Sunday, September 20, 2009

Lives of Quiet Desperation

"I went to the woods because I wished to live deliberately, to front only the essential facts of life, and see if I could not learn what it had to teach, and not, when I came to die, discover that I had not lived. I did not wish to live what was not life, living is so dear; nor did I wish to practice resignation... The mass of men lead lives of quiet desperation. What is called resignation is confirmed desperation...."
-Henry David Thoreau

I just finished watching Revolutionary Road. I wanted to comment on the incredible performance of the lead actors, the great vision of the director, but I can't. Not that they weren't incredible (they were), but the fact remains that I was just overwhelmed by the story and the feelings forced on me and out of me.

"Plenty of people are on to the emptiness, but it takes real guts to see the hopelessness."

I usually like 'deep' or 'heavy' films. A large dose of reality makes the best picture for me as I don't always appreciate sugar-coating or shallowness, but Revolutionary Road just left me feeling empty and aching. The biting reality of suburban facades of perfection, conformity, and the stifling dreams hit too close to home.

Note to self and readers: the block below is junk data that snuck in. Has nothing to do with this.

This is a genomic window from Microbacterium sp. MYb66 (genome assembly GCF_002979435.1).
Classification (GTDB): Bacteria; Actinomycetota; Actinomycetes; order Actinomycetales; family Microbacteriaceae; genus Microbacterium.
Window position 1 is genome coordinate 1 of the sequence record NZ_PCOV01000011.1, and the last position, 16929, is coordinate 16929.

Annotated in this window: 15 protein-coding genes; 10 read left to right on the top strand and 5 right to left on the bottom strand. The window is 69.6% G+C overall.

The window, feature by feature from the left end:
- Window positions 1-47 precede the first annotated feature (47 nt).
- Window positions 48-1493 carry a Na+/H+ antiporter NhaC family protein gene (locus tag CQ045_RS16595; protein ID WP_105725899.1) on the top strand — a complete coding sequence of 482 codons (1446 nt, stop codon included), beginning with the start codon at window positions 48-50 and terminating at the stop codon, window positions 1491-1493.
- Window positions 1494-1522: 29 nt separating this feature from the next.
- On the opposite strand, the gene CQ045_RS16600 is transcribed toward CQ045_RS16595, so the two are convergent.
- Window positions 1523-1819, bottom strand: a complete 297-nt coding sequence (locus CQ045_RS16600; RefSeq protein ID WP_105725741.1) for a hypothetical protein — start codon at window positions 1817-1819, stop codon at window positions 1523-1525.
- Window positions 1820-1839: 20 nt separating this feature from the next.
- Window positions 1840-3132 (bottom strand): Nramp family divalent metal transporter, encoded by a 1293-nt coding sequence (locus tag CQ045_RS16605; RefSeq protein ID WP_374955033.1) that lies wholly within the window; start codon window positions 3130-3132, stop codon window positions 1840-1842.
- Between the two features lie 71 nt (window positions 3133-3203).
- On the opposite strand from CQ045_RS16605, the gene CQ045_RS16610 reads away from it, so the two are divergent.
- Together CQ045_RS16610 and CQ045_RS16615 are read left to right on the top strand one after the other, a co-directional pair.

Tuesday, September 15, 2009

Phoebe In Wonderland

I am constantly amazed how films with a fantasy element seem the most in tune to reality and speak most clearly an element of truth. In Phoebe in Wonderland, Felicity Huffman and Bill Pullman play their roles with an air of honesty, but it is Elle Fanning, as Phoebe, and Patricia Clarkson, as drama teacher Miss Dodger, who really helps Phoebe come into her own, that take the cake.

Phoebe in Wonderland is a film about a family of four --father and mother (both academics struggling to balance work and family life) and two daughters: Olivia and Phoebe. Olivia strives for her parents' attention and approval. A precocious girl of about eight, she writes poetry, dresses up as Karl Marx for Halloween and struggles to make excuses for her older sister: Phoebe.

At first we see Phoebe as simply a bright, introverted nine-year-old with a vivid imagination, but as the movie progresses our view of Phoebe changes. She is socially awkward, withdrawn, and obsessed with ritual. When she becomes distressed she withdraws into "Wonderland": the parallel world where she goes to try to find an explanation of what's happening in her world and what she is supposed to do.

In the end, we find out the Phoebe suffers from Tourettes syndrome and can't control her outbursts or compulsive action. It is a relieving moment to see Phoebe explain to her classmates, her tormentors, why she is the way she is and to see her finally come into her own as Alice in the school play. Despite its happy ending, Phoebe In Wonderland carries similar elements to Pan's Labyrinth. The main characters both struggle to reconcile their chaotic realities by retreating into fantasy, sometimes terrifying, but all times beautiful.